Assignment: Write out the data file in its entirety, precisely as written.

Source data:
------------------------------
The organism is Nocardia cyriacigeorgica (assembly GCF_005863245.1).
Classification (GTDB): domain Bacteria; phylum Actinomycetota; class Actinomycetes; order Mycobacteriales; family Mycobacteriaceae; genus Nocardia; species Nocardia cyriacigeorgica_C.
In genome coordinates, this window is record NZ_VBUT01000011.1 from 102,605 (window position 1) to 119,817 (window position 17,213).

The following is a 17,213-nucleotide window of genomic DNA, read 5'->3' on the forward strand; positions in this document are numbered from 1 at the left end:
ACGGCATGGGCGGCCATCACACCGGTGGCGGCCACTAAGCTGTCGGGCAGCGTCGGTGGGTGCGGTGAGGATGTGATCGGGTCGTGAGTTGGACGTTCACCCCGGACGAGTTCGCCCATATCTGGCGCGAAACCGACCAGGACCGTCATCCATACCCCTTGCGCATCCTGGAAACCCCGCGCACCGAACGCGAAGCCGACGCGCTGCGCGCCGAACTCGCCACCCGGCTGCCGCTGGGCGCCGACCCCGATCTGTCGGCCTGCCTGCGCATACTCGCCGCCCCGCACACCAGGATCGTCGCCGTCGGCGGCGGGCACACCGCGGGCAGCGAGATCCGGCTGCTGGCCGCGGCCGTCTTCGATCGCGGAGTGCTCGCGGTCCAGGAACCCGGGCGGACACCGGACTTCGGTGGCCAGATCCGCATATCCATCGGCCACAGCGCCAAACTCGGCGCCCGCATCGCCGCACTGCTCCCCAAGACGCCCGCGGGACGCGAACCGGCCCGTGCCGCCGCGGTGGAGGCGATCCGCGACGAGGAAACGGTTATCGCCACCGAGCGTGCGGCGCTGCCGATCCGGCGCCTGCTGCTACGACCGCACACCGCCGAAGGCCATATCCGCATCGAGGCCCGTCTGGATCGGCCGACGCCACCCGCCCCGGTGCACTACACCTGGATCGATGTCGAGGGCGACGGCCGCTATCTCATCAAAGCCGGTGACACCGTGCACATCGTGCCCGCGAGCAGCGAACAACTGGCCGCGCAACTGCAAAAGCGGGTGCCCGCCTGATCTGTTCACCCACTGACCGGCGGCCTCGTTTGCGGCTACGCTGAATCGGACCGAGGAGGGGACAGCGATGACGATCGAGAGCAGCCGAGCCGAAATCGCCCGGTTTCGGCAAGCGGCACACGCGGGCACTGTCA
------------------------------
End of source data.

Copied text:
The organism is Nocardia cyriacigeorgica (assembly GCF_005863245.1).
Classification (GTDB): domain Bacteria; phylum Actinomycetota; class Actinomycetes; order Mycobacteriales; family Mycobacteriaceae; genus Nocardia; species Nocardia cyriacigeorgica_C.
In genome coordinates, this window is record NZ_VBUT01000011.1 from 102,605 (window position 1) to 119,817 (window position 17,213).

The following is a 17,213-nucleotide window of genomic DNA, read 5'->3' on the forward strand; positions in this document are numbered from 1 at the left end:
ACGGCATGGGCGGCCATCACACCGGTGGCGGCCACTAAGCTGTCGGGCAGCGTCGGTGGGTGCGGTGAGGATGTGATCGGGTCGTGAGTTGGACGTTCACCCCGGACGAGTTCGCCCATATCTGGCGCGAAACCGACCAGGACCGTCATCCATACCCCTTGCGCATCCTGGAAACCCCGCGCACCGAACGCGAAGCCGACGCGCTGCGCGCCGAACTCGCCACCCGGCTGCCGCTGGGCGCCGACCCCGATCTGTCGGCCTGCCTGCGCATACTCGCCGCCCCGCACACCAGGATCGTCGCCGTCGGCGGCGGGCACACCGCGGGCAGCGAGATCCGGCTGCTGGCCGCGGCCGTCTTCGATCGCGGAGTGCTCGCGGTCCAGGAACCCGGGCGGACACCGGACTTCGGTGGCCAGATCCGCATATCCATCGGCCACAGCGCCAAACTCGGCGCCCGCATCGCCGCACTGCTCCCCAAGACGCCCGCGGGACGCGAACCGGCCCGTGCCGCCGCGGTGGAGGCGATCCGCGACGAGGAAACGGTTATCGCCACCGAGCGTGCGGCGCTGCCGATCCGGCGCCTGCTGCTACGACCGCACACCGCCGAAGGCCATATCCGCATCGAGGCCCGTCTGGATCGGCCGACGCCACCCGCCCCGGTGCACTACACCTGGATCGATGTCGAGGGCGACGGCCGCTATCTCATCAAAGCCGGTGACACCGTGCACATCGTGCCCGCGAGCAGCGAACAACTGGCCGCGCAACTGCAAAAGCGGGTGCCCGCCTGATCTGTTCACCCACTGACCGGCGGCCTCGTTTGCGGCTACGCTGAATCGGACCGAGGAGGGGACAGCGATGACGATCGAGAGCAGCCGAGCCGAAATCGCCCGGTTTCGGCAAGCGGCACACGCGGGCACTGTCA